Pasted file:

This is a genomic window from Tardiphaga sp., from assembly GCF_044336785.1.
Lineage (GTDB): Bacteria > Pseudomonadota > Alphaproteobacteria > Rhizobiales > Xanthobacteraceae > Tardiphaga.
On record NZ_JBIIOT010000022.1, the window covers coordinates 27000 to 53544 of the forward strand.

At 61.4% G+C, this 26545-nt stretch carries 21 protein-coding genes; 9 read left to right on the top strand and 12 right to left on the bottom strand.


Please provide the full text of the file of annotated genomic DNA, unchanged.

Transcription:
This is a genomic window from Tardiphaga sp., from assembly GCF_044336785.1.
Lineage (GTDB): Bacteria > Pseudomonadota > Alphaproteobacteria > Rhizobiales > Xanthobacteraceae > Tardiphaga.
On record NZ_JBIIOT010000022.1, the window covers coordinates 27000 to 53544 of the forward strand.

At 61.4% G+C, this 26545-nt stretch carries 21 protein-coding genes; 9 read left to right on the top strand and 12 right to left on the bottom strand.